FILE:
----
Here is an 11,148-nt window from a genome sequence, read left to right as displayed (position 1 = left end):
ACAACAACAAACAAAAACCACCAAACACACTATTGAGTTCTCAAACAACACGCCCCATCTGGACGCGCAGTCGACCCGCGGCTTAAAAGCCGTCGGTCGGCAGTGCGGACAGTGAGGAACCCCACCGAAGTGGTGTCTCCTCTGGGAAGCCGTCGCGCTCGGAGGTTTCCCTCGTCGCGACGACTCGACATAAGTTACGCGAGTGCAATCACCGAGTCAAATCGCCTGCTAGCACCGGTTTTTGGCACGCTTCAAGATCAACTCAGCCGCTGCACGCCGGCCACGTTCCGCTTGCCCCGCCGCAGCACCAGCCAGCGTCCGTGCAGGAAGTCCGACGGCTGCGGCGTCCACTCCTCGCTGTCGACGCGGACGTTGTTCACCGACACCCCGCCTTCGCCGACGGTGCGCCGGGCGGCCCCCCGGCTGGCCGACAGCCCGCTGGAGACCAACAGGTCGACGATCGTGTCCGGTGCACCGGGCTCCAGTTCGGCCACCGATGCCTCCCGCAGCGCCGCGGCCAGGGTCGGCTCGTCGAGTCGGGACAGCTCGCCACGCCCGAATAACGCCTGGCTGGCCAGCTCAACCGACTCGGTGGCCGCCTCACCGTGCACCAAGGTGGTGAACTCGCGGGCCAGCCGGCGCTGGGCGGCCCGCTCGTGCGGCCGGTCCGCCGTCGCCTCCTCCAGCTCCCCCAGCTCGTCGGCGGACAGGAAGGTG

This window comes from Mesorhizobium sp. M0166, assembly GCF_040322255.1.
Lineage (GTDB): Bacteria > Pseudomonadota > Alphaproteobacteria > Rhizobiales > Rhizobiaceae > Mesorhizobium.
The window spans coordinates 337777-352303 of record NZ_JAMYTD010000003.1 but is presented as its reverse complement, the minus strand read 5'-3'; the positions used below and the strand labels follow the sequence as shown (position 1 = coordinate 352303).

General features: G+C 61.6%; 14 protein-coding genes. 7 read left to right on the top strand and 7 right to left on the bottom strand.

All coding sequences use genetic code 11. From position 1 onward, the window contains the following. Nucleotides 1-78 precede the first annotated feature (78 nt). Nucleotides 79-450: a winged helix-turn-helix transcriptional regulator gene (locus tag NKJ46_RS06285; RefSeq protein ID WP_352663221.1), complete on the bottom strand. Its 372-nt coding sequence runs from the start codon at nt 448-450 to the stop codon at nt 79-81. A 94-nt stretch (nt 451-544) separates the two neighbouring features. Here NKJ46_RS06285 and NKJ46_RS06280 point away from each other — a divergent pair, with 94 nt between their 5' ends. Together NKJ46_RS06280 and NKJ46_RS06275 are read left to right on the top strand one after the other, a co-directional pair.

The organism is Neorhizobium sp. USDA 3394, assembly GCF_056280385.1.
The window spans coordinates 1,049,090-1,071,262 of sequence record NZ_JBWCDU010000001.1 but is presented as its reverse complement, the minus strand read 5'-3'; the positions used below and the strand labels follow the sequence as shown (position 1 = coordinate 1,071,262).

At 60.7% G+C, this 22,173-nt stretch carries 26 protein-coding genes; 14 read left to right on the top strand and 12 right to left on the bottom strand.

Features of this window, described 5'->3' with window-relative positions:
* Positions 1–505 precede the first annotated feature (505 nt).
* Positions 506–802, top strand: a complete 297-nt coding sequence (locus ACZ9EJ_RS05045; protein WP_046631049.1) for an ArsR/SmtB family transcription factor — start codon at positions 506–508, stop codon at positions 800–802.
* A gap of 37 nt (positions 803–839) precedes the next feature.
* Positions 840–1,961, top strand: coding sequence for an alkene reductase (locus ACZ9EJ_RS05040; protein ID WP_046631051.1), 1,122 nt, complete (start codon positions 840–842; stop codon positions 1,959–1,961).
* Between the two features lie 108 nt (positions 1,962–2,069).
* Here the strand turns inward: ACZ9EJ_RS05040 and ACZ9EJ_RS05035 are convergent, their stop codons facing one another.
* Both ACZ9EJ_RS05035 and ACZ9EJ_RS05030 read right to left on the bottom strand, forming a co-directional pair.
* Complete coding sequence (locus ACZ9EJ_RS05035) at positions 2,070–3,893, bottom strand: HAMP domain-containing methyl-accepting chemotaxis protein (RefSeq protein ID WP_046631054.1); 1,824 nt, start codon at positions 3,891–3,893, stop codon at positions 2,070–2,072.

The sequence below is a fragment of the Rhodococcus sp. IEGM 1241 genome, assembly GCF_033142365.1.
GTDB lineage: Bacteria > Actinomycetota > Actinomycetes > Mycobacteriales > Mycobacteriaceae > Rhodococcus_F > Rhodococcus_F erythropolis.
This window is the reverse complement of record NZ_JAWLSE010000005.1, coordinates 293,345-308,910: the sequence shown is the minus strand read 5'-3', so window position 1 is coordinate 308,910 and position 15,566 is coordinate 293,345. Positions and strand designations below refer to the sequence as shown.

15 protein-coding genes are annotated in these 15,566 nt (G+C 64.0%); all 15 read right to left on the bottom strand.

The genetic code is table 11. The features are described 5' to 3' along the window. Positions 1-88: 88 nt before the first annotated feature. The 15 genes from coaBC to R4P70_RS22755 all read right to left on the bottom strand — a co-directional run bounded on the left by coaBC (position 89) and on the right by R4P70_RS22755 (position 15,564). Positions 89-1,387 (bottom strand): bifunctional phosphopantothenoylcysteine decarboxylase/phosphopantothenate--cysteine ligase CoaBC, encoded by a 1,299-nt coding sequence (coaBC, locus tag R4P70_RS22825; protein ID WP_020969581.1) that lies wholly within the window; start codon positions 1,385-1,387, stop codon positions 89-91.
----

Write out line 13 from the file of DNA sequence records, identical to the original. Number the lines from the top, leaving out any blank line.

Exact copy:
* Positions 506–802, top strand: a complete 297-nt coding sequence (locus ACZ9EJ_RS05045; protein WP_046631049.1) for an ArsR/SmtB family transcription factor — start codon at positions 506–508, stop codon at positions 800–802.